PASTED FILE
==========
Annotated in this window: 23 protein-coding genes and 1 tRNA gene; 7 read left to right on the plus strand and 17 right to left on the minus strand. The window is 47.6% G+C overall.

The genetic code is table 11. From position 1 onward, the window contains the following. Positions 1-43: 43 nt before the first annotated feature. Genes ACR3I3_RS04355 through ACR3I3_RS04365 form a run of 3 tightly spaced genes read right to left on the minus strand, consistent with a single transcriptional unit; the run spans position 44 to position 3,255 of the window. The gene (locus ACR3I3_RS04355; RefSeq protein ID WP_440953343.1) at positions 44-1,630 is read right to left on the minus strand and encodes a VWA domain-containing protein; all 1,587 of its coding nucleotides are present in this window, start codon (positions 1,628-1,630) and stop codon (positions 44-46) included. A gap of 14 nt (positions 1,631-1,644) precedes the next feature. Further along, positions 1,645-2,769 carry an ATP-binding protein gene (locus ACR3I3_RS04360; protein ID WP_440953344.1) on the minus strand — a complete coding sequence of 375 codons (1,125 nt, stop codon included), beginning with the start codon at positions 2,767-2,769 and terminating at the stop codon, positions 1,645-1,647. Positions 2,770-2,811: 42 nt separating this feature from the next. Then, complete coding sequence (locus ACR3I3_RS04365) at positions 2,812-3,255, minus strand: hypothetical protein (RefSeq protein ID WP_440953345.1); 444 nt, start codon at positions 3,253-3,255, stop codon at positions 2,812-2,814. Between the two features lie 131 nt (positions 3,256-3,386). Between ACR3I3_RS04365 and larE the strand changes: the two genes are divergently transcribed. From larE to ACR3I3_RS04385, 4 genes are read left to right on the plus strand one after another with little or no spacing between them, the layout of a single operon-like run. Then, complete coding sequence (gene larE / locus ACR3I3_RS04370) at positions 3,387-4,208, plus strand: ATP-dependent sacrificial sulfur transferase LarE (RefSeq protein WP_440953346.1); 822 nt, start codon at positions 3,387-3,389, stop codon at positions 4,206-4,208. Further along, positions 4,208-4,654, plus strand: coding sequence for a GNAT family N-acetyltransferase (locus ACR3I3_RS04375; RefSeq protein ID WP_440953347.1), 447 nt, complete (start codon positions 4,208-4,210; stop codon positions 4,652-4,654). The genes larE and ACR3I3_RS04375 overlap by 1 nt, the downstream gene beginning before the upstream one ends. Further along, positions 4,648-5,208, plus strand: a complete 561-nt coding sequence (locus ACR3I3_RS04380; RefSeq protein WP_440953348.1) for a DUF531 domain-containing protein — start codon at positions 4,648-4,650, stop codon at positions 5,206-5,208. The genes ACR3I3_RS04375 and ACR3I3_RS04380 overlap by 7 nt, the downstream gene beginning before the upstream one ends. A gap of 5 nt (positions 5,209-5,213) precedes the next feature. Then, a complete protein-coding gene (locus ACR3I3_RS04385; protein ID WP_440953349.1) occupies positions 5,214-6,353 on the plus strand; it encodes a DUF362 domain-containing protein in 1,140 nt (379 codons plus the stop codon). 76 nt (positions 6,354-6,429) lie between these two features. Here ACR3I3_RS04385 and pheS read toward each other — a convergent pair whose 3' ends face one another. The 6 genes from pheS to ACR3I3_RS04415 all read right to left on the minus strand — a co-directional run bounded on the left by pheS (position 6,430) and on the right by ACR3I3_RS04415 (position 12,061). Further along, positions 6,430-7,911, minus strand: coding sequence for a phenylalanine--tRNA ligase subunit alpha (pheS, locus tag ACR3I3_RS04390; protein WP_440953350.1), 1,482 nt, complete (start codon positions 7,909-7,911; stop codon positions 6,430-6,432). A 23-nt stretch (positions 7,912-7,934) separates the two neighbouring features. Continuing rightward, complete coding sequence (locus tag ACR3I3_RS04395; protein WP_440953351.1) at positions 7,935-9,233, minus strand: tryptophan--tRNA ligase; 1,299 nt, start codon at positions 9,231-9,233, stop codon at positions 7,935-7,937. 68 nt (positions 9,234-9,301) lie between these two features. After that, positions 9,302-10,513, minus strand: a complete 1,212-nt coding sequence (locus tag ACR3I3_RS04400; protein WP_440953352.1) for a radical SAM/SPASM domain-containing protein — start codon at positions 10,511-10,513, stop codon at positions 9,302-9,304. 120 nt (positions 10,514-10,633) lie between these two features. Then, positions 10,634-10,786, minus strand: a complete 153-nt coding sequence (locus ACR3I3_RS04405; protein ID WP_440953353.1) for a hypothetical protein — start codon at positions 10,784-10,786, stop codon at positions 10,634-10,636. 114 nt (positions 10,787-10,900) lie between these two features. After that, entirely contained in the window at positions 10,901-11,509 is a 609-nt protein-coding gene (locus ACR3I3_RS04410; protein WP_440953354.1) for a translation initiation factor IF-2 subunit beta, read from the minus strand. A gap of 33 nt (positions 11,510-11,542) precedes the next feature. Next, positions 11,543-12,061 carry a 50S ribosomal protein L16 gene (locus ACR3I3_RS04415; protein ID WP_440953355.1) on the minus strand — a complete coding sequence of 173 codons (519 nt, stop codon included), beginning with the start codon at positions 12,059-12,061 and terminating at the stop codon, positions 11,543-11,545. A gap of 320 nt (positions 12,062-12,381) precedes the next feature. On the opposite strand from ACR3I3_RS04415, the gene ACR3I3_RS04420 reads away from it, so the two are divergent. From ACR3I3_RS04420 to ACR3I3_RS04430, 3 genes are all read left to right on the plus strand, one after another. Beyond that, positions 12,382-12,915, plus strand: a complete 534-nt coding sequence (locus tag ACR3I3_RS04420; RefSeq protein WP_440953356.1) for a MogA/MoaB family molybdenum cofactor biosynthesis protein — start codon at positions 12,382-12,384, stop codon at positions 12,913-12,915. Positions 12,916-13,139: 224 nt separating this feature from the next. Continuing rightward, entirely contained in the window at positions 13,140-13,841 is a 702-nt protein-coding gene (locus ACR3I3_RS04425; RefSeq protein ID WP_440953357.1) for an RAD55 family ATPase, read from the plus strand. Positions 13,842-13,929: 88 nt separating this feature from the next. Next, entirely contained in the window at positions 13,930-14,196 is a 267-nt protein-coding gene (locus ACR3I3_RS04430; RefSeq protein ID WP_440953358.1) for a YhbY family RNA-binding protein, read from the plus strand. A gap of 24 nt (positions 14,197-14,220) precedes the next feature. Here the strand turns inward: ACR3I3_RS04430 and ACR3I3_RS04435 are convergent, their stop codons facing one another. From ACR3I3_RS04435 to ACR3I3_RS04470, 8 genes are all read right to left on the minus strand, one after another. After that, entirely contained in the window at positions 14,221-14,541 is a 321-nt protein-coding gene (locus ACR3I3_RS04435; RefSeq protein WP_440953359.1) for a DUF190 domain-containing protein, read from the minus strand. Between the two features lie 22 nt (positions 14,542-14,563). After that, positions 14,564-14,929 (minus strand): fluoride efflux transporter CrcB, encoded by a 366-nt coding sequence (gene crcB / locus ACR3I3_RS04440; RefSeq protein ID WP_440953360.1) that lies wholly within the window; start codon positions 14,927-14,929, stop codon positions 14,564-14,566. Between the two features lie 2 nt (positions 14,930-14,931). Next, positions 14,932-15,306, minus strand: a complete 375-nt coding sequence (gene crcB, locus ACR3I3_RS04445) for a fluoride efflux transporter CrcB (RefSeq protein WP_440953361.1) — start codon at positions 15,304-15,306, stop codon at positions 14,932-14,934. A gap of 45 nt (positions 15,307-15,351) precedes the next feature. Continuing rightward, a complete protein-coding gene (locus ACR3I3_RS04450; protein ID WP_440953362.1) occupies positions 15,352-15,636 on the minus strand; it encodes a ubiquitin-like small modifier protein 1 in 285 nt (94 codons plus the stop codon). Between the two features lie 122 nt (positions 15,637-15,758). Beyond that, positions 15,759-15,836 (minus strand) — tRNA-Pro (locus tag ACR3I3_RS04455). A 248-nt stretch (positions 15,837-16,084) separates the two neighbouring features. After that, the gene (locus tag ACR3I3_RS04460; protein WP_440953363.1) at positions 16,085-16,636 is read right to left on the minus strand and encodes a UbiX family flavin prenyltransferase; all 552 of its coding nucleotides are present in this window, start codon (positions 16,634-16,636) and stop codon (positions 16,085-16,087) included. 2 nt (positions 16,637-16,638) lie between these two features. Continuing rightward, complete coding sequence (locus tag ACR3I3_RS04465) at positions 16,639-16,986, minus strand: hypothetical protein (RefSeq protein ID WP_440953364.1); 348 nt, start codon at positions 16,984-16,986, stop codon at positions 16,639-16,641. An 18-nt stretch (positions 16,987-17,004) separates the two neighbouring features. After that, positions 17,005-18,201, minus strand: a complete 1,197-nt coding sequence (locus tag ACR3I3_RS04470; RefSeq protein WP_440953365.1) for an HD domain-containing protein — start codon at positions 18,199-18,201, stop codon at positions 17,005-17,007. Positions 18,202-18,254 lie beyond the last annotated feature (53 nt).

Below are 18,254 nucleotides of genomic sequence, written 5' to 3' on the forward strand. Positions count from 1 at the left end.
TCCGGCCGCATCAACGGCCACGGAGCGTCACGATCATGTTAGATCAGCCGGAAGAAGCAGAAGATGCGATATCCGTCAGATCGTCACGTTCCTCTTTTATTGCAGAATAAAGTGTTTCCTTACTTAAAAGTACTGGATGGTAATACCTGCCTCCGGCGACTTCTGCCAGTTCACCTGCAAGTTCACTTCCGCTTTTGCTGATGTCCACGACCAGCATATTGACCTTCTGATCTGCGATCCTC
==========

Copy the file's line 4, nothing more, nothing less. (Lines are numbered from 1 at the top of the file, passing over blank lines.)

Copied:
TCCGGCCGCATCAACGGCCACGGAGCGTCACGATCATGTTAGATCAGCCGGAAGAAGCAGAAGATGCGATATCCGTCAGATCGTCACGTTCCTCTTTTATTGCAGAATAAAGTGTTTCCTTACTTAAAAGTACTGGATGGTAATACCTGCCTCCGGCGACTTCTGCCAGTTCACCTGCAAGTTCACTTCCGCTTTTGCTGATGTCCACGACCAGCATATTGACCTTCTGATCTGCGATCCTC